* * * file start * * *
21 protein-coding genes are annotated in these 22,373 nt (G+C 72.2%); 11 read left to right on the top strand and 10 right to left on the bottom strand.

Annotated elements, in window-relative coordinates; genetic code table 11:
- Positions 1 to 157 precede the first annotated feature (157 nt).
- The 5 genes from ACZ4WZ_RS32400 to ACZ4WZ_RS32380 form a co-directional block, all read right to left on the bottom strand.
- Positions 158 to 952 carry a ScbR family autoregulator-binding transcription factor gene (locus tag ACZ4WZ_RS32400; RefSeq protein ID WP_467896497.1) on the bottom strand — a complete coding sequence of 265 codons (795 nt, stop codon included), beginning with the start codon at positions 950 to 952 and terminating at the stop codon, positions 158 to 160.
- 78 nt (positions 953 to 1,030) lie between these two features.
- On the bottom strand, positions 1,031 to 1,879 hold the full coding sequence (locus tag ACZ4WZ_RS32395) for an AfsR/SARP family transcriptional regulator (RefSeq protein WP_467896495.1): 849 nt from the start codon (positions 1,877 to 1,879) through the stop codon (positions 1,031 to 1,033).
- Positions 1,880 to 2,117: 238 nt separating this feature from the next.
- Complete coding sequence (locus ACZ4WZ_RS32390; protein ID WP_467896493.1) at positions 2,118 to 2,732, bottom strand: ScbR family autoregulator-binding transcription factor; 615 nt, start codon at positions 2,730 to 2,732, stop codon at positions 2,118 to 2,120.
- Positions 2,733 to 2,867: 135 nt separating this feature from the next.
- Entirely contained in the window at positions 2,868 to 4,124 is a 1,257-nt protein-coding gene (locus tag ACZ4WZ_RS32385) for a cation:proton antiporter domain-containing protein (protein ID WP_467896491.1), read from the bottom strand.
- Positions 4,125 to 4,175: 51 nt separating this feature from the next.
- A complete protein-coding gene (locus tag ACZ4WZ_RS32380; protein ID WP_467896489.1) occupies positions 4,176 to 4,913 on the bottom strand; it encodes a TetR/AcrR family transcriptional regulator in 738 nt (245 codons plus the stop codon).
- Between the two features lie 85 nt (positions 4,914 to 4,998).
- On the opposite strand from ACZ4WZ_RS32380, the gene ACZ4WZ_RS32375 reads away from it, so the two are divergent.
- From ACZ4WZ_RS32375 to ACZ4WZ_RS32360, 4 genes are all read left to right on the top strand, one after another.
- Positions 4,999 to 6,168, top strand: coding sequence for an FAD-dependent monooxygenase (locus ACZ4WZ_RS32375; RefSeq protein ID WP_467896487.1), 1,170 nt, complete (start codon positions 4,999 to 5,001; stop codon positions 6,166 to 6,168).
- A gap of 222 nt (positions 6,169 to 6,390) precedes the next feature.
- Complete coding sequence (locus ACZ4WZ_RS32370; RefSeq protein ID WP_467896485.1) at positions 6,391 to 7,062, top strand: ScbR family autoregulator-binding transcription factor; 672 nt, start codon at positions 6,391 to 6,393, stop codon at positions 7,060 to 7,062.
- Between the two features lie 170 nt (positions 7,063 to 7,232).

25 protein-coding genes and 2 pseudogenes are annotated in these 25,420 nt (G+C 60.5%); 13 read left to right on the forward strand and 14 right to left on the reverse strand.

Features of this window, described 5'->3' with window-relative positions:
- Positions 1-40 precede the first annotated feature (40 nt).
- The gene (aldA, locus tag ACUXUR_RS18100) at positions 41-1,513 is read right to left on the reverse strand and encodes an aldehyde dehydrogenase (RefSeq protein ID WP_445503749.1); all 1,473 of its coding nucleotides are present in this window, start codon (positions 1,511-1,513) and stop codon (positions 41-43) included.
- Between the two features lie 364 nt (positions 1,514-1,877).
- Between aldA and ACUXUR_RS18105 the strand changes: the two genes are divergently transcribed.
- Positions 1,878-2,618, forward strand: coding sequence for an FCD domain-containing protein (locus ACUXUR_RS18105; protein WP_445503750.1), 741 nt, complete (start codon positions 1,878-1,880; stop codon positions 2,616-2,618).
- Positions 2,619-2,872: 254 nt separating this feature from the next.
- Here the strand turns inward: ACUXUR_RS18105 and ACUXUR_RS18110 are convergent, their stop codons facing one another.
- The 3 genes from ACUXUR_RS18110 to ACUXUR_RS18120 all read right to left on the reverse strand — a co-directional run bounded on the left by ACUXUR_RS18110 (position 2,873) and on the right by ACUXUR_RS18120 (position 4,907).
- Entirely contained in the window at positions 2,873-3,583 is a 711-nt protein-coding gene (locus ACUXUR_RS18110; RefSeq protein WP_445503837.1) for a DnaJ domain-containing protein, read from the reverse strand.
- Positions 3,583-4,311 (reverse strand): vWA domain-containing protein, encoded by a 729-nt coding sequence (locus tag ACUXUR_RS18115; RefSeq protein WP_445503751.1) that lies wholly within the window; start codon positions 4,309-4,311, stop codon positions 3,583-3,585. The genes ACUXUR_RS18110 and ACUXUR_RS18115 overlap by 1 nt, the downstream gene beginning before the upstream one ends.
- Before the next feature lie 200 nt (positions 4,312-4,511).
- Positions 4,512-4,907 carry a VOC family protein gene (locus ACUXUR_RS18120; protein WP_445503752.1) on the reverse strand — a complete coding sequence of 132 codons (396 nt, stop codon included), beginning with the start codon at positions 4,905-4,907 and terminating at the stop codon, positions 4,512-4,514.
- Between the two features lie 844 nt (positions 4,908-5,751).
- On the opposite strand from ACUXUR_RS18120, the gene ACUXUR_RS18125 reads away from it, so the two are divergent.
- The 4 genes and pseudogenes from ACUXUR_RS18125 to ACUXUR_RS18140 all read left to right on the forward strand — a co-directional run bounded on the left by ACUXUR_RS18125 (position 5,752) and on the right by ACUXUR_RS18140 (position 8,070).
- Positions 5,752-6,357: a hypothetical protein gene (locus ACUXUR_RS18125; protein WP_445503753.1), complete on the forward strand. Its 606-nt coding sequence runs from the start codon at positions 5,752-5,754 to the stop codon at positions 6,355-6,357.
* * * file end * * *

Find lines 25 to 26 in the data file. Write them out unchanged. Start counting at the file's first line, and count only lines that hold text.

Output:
- Between the two features lie 364 nt (positions 1,514-1,877).
- Between aldA and ACUXUR_RS18105 the strand changes: the two genes are divergently transcribed.